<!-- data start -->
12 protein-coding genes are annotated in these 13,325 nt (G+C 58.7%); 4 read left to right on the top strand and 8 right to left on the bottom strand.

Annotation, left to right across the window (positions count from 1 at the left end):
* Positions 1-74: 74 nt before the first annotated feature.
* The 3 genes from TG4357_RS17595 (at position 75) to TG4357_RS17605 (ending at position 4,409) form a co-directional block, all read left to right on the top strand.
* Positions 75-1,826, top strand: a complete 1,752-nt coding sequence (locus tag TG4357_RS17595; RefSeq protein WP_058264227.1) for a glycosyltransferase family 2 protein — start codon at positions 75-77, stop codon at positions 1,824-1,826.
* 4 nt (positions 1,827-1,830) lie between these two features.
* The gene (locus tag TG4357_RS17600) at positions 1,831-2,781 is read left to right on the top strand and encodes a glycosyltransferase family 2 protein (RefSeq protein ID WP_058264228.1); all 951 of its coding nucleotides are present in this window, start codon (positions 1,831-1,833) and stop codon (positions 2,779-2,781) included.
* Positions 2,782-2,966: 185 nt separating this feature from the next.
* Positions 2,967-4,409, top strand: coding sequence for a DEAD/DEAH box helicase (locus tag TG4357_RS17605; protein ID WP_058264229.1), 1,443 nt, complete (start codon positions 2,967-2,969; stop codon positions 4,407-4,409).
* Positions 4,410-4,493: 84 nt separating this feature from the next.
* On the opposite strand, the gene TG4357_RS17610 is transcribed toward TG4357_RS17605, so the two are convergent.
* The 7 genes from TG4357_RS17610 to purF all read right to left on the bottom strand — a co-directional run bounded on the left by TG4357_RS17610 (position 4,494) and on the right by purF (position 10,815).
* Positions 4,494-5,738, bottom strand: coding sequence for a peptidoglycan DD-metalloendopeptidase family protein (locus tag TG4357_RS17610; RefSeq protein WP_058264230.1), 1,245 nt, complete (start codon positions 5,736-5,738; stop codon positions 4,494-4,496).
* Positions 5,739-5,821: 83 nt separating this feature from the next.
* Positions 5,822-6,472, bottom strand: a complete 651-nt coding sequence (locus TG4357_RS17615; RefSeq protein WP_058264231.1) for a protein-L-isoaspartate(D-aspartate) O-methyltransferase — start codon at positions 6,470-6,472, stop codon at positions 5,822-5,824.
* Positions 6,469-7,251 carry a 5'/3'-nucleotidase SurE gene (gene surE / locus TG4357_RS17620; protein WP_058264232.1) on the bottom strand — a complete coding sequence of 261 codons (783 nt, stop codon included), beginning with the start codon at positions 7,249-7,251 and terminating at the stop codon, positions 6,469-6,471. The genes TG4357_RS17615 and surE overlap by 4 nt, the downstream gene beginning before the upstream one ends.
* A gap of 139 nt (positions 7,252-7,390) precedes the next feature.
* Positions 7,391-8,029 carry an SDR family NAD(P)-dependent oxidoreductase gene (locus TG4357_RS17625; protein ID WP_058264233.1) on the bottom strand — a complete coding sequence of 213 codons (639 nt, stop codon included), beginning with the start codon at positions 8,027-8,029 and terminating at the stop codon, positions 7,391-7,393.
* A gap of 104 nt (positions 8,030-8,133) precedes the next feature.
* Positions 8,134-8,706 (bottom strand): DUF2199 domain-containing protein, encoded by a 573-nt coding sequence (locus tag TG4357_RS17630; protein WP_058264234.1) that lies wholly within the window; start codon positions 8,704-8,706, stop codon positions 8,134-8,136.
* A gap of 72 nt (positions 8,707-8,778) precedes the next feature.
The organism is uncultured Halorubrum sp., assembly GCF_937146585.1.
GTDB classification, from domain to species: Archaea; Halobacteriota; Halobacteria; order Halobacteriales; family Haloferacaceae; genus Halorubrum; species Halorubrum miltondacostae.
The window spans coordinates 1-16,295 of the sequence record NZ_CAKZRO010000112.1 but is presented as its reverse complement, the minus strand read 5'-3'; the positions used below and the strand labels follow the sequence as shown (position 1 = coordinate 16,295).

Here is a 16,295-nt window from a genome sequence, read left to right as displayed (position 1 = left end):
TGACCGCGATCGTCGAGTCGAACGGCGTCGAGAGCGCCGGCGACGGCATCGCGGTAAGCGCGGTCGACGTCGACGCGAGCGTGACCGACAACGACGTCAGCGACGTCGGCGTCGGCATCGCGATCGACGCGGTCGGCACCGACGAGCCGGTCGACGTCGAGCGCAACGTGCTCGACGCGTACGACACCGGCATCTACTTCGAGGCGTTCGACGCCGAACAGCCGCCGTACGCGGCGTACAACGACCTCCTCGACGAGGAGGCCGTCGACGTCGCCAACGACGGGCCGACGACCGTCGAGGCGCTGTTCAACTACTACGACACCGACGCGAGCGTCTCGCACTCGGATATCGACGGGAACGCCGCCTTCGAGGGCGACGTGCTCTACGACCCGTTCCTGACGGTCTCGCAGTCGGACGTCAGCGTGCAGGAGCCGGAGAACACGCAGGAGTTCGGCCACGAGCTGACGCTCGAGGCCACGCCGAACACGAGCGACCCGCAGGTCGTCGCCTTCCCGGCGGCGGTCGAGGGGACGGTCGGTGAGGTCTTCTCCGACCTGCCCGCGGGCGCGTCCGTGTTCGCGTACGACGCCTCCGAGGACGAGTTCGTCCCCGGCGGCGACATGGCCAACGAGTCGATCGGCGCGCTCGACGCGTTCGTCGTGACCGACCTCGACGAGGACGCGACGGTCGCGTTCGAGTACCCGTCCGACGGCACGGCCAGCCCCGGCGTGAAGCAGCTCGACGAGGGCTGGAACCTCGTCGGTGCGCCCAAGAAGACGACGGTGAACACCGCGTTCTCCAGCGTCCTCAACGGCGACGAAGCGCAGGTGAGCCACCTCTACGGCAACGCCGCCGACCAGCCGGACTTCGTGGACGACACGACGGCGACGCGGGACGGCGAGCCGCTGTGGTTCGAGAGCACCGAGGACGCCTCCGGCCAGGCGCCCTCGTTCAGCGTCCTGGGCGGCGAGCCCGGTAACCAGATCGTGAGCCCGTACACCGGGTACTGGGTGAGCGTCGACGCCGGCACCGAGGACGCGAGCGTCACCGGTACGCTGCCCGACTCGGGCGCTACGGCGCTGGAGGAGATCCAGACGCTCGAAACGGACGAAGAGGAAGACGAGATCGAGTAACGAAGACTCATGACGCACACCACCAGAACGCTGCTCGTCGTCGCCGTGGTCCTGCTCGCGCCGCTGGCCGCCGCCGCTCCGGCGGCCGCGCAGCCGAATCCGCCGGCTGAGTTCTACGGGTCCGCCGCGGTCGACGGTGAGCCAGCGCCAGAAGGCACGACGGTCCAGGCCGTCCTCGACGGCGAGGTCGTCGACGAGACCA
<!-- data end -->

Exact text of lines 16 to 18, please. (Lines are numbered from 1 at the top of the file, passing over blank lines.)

* Positions 6,469-7,251 carry a 5'/3'-nucleotidase SurE gene (gene surE / locus TG4357_RS17620; protein WP_058264232.1) on the bottom strand — a complete coding sequence of 261 codons (783 nt, stop codon included), beginning with the start codon at positions 7,249-7,251 and terminating at the stop codon, positions 6,469-6,471. The genes TG4357_RS17615 and surE overlap by 4 nt, the downstream gene beginning before the upstream one ends.
* A gap of 139 nt (positions 7,252-7,390) precedes the next feature.
* Positions 7,391-8,029 carry an SDR family NAD(P)-dependent oxidoreductase gene (locus TG4357_RS17625; protein ID WP_058264233.1) on the bottom strand — a complete coding sequence of 213 codons (639 nt, stop codon included), beginning with the start codon at positions 8,027-8,029 and terminating at the stop codon, positions 7,391-7,393.